Root Succulence


Apical Meristems







Published papers



Modifications to Cactus



    Several initial steps in the evolution of cacti to being stem-photosynthetic, stem-succulent plants involved the epidermis.

 The epidermis is persistent.

    In most plants, epidermis is an ephemeral tissue that functions for only a few months. This is obviously true of epidermis on leaves that live only from spring until autumn; it is true as well as the stem epidermis of annual plants: no epidermis cell of Arabidopsis thaliana, for example, lives longer than a month and a half or so. And even the stems of perennial plants typically replace their epidermis with bark in either the first or second year of life. But in cacti the epidermis is a long-lived persistent tissue: as long as a cactus stem is green, it still has its epidermis. All cactus bark is tan-color or dark, so it is easy to tell when the shoot loses its epidermis. Giant columnar cacti and huge barrel cacti live for many decades, perhaps even for hundreds of years (plant longevity is an area that needs study), with at most a bit of bark on their lowermost, oldest regions.

  The stem of this Pereskia diaz-romeroana (a cactus) is green because it is young and still has its epidermis; bark has not yet formed. Notice the leaves on this cactus.


Click on any photo for a larger image.

The stem of this Pereskia guamacho is tan colored because it has already formed bark; unlike most cacti, the epidermis is not persistent in pereskias. Without epidermis, light cannot penetrate well, and of course there are no stomata so absorption of carbon dioxide is almost impossible.



These stems of Trichocereus terscheckii are still green despite being decades old: the green color indicates they still have their epidermis.


  Chollas like this Cylindropuntia imbricata live for many years, retaining their epidermis. Only the very base of the trunk will have bark.   The base of this stem of Echinocereus coccineus is many years old and has old persistent epidermis but the flower petals -- and their epidermis -- are ephemeral. The petals and the petal epidermis need to function only briefly.   Although short, this Echinocactus horizonthalonius is very old; its epidermis cells have had to maintain their water-proof nature for years. Do they synthesize new cutin and wax every year?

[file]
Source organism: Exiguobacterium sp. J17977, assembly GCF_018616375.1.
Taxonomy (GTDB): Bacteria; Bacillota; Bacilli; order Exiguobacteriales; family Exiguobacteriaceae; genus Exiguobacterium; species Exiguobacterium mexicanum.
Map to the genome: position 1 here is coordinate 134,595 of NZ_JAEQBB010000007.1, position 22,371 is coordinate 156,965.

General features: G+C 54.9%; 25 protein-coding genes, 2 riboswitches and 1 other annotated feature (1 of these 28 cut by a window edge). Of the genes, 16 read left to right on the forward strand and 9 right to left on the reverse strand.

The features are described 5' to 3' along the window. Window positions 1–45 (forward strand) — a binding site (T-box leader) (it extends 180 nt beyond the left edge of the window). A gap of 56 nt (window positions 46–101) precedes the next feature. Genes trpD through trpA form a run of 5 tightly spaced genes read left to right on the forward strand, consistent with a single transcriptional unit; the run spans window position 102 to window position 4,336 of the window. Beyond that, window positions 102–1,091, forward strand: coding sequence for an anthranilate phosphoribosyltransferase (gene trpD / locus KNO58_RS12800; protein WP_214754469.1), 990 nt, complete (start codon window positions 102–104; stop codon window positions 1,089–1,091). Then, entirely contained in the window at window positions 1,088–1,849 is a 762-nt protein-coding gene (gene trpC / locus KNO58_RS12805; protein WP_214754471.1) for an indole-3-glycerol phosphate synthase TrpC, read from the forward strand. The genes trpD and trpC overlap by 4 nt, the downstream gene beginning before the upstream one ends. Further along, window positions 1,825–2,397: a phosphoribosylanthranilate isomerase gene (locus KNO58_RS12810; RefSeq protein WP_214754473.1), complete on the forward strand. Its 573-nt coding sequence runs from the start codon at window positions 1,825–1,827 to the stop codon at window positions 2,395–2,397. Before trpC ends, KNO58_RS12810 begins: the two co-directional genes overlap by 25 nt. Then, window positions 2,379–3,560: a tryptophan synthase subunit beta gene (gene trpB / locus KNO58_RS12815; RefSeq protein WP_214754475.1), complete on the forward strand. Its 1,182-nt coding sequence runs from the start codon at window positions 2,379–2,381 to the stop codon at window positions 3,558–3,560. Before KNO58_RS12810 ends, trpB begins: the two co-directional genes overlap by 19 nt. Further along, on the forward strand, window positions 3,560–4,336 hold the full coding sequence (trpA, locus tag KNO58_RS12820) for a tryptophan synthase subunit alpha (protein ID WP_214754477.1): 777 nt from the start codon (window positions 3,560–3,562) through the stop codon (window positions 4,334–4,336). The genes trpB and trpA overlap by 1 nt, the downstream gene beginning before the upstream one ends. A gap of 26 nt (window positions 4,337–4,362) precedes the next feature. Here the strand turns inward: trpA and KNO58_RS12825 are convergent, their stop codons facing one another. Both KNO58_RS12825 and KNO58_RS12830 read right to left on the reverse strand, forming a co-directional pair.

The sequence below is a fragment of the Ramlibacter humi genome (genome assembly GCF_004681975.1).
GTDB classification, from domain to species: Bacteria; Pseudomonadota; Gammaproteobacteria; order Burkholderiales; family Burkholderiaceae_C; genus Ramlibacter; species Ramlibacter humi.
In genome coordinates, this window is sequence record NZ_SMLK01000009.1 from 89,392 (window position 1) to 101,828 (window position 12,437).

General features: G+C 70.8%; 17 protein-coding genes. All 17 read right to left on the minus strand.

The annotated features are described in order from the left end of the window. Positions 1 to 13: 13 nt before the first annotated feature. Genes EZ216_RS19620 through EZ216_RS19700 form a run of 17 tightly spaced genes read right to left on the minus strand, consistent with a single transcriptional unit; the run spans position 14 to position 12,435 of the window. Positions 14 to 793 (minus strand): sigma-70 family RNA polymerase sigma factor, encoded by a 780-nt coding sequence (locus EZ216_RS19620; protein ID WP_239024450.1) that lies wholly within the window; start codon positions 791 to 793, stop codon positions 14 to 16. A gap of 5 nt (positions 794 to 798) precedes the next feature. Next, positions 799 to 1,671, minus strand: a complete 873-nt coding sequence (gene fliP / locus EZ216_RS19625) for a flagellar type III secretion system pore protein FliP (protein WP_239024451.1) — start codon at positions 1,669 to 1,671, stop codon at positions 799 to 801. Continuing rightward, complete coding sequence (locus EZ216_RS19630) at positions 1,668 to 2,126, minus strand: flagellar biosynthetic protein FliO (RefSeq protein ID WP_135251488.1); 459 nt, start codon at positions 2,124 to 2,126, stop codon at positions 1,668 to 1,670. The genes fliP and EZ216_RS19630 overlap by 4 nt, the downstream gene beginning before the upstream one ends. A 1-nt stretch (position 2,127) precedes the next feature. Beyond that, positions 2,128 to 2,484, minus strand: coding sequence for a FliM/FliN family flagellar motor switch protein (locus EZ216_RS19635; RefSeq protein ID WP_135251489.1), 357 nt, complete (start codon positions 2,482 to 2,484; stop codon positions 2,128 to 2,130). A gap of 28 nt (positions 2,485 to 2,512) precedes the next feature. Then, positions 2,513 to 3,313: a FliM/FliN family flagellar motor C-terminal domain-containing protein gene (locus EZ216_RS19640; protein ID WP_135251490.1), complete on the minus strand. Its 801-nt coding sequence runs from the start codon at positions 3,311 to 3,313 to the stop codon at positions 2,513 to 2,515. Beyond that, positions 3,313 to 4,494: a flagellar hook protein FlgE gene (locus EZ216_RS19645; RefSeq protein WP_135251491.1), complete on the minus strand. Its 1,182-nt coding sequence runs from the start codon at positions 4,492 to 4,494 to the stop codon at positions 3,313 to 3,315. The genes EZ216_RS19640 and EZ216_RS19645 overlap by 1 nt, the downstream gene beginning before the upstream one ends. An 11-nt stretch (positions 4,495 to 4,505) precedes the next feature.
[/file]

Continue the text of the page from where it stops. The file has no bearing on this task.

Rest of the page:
Converting epidermis from an ephemeral to a persistent tissue must have involved many substantial changes, certainly more than merely postponing programmed cell death or delaying bark formation. In all cacti, shoot bark is produced by a cork cambium that arises by reactivation of shoot epidermis cells themselves: after decades or centuries of prolonged cell cycle arrest, cactus shoot epidermis cells can be directed to become mitotically active. After prolonged functioning as epidermis cells, they begin to divide with periclinal walls, with the exterior cell of each division differentiating as either a cork cell or a sclereid (most cactus bark consists of alternating thick bands of cork cells and thin bands of sclereids). In a few species, there is even a production of phelloderm to the inner side of the cork cambium. The ability of epidermis cells to function mitotically indicates a variety of remarkable things that could easily be overlooked: their DNA has survived decades of exposure to intense UV irradiation coming through clear desert skies, and all their organelles are healthy and functional. It is also remarkable that epidermis cell protoplasts survive for such a long time while being separated from extraordinarily dry desert air by only a few micrometers of cutinized wall.